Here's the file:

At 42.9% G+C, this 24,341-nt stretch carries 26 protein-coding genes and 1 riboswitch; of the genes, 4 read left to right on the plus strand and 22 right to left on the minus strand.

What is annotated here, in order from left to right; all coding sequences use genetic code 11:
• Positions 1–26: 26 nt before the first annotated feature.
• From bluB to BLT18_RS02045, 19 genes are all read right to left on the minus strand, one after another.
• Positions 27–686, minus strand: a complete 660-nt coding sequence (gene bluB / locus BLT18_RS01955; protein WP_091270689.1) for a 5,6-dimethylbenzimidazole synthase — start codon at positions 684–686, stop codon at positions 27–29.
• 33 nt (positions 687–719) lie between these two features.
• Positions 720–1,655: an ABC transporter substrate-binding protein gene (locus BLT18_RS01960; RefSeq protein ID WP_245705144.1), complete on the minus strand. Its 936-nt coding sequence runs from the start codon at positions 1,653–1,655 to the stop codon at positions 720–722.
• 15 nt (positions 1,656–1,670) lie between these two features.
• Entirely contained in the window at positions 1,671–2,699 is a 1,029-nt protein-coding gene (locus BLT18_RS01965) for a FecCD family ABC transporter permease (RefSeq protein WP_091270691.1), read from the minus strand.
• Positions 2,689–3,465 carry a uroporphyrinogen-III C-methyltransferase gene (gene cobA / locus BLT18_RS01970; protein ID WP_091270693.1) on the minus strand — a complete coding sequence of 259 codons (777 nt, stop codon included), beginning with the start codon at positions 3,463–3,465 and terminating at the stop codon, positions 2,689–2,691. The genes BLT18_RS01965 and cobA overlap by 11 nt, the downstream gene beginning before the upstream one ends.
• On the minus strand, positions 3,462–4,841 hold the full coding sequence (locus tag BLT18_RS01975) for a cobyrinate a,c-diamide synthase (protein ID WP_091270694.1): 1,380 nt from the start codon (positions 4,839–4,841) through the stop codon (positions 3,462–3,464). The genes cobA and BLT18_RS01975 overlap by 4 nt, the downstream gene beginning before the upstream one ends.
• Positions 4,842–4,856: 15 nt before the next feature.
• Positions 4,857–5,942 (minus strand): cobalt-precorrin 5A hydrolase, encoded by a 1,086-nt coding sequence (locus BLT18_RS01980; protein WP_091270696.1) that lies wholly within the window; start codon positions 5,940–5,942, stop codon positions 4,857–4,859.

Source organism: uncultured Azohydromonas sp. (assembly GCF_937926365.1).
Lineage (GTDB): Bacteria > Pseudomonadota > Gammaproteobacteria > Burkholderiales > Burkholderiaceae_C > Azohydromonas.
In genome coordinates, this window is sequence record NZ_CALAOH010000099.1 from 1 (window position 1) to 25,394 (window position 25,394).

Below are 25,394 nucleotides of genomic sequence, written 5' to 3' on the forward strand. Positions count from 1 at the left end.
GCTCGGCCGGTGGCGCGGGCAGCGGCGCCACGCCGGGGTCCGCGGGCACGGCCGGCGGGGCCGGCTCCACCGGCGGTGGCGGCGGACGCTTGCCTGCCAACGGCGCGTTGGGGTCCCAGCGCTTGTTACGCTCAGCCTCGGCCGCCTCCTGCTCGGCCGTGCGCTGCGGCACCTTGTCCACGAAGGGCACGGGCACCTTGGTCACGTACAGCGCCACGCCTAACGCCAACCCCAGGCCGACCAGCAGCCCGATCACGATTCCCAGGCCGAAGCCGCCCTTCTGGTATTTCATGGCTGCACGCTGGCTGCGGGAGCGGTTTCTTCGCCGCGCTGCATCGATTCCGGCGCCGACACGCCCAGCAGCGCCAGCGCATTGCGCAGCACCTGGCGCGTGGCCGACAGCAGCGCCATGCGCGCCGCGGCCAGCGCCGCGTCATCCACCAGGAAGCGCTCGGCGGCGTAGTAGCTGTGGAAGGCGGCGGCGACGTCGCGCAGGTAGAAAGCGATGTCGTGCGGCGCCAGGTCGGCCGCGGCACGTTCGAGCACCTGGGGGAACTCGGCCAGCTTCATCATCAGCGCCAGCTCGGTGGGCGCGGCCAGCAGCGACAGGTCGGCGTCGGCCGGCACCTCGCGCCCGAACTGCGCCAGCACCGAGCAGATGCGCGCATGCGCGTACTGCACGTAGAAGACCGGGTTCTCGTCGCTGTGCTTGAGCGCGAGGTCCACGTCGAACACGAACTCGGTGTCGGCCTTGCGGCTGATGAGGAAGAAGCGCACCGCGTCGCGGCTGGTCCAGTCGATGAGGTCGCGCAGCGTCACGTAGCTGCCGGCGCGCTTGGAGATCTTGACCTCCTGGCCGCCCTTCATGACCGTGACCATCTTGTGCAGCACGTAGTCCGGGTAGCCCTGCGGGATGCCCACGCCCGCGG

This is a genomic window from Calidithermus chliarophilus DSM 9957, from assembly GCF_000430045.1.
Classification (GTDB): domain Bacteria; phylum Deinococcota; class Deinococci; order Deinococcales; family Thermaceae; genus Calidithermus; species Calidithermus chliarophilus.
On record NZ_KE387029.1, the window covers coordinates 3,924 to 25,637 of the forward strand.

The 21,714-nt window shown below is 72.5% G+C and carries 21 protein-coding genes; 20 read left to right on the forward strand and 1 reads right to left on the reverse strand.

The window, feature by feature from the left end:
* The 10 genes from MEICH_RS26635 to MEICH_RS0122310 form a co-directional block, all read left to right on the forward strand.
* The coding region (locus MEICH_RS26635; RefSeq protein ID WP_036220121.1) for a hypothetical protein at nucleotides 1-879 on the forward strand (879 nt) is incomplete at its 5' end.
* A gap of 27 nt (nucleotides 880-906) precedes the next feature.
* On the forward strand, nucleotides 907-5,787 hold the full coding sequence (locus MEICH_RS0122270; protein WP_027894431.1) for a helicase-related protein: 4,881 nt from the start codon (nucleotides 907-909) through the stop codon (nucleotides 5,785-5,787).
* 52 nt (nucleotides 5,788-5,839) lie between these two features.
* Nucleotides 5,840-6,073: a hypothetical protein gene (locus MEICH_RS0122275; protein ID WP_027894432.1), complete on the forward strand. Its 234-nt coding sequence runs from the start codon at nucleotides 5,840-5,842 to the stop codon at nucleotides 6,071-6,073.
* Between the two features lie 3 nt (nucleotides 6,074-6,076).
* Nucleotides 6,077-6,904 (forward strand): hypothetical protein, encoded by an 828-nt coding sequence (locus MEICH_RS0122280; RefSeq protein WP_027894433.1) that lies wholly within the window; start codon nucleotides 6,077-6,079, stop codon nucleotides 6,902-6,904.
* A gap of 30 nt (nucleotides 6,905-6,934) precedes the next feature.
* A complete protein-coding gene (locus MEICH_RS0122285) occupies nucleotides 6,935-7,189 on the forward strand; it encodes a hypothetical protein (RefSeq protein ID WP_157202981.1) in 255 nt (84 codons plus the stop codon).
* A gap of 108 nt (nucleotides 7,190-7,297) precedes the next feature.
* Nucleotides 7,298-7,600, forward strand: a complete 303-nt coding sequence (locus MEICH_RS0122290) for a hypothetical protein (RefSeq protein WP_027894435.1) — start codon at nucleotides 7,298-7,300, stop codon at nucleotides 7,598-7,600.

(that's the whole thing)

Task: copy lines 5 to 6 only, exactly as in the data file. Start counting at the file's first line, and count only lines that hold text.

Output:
• Positions 27–686, minus strand: a complete 660-nt coding sequence (gene bluB / locus BLT18_RS01955; protein WP_091270689.1) for a 5,6-dimethylbenzimidazole synthase — start codon at positions 684–686, stop codon at positions 27–29.
• 33 nt (positions 687–719) lie between these two features.